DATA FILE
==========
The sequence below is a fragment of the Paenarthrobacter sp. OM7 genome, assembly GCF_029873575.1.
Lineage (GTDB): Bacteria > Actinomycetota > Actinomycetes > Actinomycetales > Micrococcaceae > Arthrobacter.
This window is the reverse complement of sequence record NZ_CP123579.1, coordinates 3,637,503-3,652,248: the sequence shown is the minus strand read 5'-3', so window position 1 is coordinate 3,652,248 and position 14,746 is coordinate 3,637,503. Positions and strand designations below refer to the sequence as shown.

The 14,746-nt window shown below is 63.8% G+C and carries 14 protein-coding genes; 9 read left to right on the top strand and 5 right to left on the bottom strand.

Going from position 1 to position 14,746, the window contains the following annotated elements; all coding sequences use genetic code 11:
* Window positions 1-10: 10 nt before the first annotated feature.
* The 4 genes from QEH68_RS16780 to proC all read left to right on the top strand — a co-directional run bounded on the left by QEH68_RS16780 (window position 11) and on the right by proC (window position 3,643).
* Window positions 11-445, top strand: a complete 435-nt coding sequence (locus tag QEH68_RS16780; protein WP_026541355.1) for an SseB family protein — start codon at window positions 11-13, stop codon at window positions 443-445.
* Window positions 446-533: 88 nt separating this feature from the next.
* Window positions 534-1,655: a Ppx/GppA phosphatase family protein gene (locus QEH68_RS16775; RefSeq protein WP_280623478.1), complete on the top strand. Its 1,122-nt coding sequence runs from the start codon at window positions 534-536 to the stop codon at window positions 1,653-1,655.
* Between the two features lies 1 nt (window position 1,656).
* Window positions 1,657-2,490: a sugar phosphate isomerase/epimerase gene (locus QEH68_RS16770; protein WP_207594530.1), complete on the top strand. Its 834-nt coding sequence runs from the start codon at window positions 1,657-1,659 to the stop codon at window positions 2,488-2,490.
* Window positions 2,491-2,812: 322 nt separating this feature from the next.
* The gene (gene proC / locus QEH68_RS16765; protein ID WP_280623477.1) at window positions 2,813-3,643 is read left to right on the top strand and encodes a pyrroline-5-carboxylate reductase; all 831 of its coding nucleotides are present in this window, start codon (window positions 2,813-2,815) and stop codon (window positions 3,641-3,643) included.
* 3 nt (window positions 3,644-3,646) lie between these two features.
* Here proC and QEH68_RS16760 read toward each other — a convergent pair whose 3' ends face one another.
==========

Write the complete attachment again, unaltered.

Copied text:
The sequence below is a fragment of the Paenarthrobacter sp. OM7 genome, assembly GCF_029873575.1.
Lineage (GTDB): Bacteria > Actinomycetota > Actinomycetes > Actinomycetales > Micrococcaceae > Arthrobacter.
This window is the reverse complement of sequence record NZ_CP123579.1, coordinates 3,637,503-3,652,248: the sequence shown is the minus strand read 5'-3', so window position 1 is coordinate 3,652,248 and position 14,746 is coordinate 3,637,503. Positions and strand designations below refer to the sequence as shown.

The 14,746-nt window shown below is 63.8% G+C and carries 14 protein-coding genes; 9 read left to right on the top strand and 5 right to left on the bottom strand.

Going from position 1 to position 14,746, the window contains the following annotated elements; all coding sequences use genetic code 11:
* Window positions 1-10: 10 nt before the first annotated feature.
* The 4 genes from QEH68_RS16780 to proC all read left to right on the top strand — a co-directional run bounded on the left by QEH68_RS16780 (window position 11) and on the right by proC (window position 3,643).
* Window positions 11-445, top strand: a complete 435-nt coding sequence (locus tag QEH68_RS16780; protein WP_026541355.1) for an SseB family protein — start codon at window positions 11-13, stop codon at window positions 443-445.
* Window positions 446-533: 88 nt separating this feature from the next.
* Window positions 534-1,655: a Ppx/GppA phosphatase family protein gene (locus QEH68_RS16775; RefSeq protein WP_280623478.1), complete on the top strand. Its 1,122-nt coding sequence runs from the start codon at window positions 534-536 to the stop codon at window positions 1,653-1,655.
* Between the two features lies 1 nt (window position 1,656).
* Window positions 1,657-2,490: a sugar phosphate isomerase/epimerase gene (locus QEH68_RS16770; protein WP_207594530.1), complete on the top strand. Its 834-nt coding sequence runs from the start codon at window positions 1,657-1,659 to the stop codon at window positions 2,488-2,490.
* Window positions 2,491-2,812: 322 nt separating this feature from the next.
* The gene (gene proC / locus QEH68_RS16765; protein ID WP_280623477.1) at window positions 2,813-3,643 is read left to right on the top strand and encodes a pyrroline-5-carboxylate reductase; all 831 of its coding nucleotides are present in this window, start codon (window positions 2,813-2,815) and stop codon (window positions 3,641-3,643) included.
* 3 nt (window positions 3,644-3,646) lie between these two features.
* Here proC and QEH68_RS16760 read toward each other — a convergent pair whose 3' ends face one another.